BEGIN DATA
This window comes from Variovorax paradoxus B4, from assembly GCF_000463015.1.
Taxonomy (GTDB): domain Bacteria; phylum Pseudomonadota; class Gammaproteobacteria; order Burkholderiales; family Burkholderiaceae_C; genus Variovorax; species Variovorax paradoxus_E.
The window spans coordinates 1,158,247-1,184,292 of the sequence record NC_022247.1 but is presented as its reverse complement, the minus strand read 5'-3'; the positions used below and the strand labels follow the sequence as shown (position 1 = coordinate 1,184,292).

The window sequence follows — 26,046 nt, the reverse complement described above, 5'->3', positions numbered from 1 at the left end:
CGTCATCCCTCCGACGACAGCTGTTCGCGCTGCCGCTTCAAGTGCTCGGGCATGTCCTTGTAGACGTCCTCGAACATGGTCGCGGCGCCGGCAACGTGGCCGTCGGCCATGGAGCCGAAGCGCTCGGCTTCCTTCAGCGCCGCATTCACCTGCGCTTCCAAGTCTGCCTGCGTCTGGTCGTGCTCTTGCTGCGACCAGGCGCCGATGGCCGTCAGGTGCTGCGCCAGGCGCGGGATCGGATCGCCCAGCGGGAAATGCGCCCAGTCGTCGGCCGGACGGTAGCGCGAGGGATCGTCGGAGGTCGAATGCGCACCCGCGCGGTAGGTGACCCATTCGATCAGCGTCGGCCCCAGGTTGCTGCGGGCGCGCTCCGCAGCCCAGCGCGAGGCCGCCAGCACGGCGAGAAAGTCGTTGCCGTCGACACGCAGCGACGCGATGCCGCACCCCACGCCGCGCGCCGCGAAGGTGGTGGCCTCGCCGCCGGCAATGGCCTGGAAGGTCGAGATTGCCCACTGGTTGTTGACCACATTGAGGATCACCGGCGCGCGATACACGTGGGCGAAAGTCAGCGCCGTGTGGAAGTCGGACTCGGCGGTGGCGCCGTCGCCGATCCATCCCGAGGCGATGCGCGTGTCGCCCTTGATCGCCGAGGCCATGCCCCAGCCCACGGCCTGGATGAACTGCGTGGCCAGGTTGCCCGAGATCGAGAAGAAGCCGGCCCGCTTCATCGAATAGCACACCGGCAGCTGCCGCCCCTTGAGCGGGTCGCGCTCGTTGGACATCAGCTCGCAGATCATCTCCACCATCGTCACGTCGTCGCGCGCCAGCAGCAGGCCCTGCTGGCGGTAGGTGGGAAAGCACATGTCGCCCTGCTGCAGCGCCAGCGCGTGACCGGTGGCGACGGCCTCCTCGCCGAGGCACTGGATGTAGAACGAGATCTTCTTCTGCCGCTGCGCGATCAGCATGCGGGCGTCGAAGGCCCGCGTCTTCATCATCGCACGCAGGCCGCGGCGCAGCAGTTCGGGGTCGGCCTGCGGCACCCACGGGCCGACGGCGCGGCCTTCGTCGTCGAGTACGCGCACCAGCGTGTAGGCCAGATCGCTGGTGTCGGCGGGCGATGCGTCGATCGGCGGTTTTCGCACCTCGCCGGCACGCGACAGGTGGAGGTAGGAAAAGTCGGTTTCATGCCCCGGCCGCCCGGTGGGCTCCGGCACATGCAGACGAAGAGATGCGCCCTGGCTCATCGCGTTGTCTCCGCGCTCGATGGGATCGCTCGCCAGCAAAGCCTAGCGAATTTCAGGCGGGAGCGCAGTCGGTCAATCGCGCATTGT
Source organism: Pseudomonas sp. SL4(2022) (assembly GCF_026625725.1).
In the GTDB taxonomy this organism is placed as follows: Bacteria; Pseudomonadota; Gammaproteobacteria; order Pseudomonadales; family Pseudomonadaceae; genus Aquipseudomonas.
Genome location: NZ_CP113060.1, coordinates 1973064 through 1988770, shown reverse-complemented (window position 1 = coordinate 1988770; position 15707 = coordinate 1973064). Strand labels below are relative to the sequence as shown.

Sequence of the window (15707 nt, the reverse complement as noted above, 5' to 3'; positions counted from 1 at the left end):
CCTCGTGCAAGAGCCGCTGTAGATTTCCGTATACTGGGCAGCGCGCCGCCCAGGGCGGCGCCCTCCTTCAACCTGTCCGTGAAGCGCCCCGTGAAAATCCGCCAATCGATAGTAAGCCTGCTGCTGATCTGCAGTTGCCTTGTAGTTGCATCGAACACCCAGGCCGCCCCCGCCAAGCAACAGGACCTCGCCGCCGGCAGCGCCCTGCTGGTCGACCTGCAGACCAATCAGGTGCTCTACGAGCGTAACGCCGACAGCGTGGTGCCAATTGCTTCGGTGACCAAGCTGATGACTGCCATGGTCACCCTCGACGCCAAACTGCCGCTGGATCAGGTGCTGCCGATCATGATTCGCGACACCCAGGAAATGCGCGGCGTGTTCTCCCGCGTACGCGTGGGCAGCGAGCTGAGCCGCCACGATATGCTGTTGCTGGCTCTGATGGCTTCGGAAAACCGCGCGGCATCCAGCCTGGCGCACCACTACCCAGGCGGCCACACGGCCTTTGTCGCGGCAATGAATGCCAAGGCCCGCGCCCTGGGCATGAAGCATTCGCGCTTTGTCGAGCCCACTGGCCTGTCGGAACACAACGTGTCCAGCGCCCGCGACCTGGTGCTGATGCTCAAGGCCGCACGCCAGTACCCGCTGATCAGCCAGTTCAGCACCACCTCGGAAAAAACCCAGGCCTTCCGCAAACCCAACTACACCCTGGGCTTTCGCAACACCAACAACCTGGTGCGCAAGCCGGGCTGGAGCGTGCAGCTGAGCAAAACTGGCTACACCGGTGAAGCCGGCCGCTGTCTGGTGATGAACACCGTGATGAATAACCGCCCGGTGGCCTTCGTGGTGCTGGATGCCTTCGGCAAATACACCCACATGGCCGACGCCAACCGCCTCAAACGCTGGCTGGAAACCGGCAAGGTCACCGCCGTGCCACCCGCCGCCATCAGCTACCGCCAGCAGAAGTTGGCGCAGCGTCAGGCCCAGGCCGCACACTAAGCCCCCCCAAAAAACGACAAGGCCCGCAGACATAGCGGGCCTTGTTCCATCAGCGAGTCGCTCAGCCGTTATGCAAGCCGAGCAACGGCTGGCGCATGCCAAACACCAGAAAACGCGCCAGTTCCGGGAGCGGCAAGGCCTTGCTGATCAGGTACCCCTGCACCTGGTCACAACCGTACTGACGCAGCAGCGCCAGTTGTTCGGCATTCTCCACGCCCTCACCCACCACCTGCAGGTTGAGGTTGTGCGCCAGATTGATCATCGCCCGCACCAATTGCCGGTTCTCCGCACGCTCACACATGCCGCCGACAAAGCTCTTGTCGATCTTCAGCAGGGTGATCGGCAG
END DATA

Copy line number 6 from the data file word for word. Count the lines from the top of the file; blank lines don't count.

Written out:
Source organism: Pseudomonas sp. SL4(2022) (assembly GCF_026625725.1).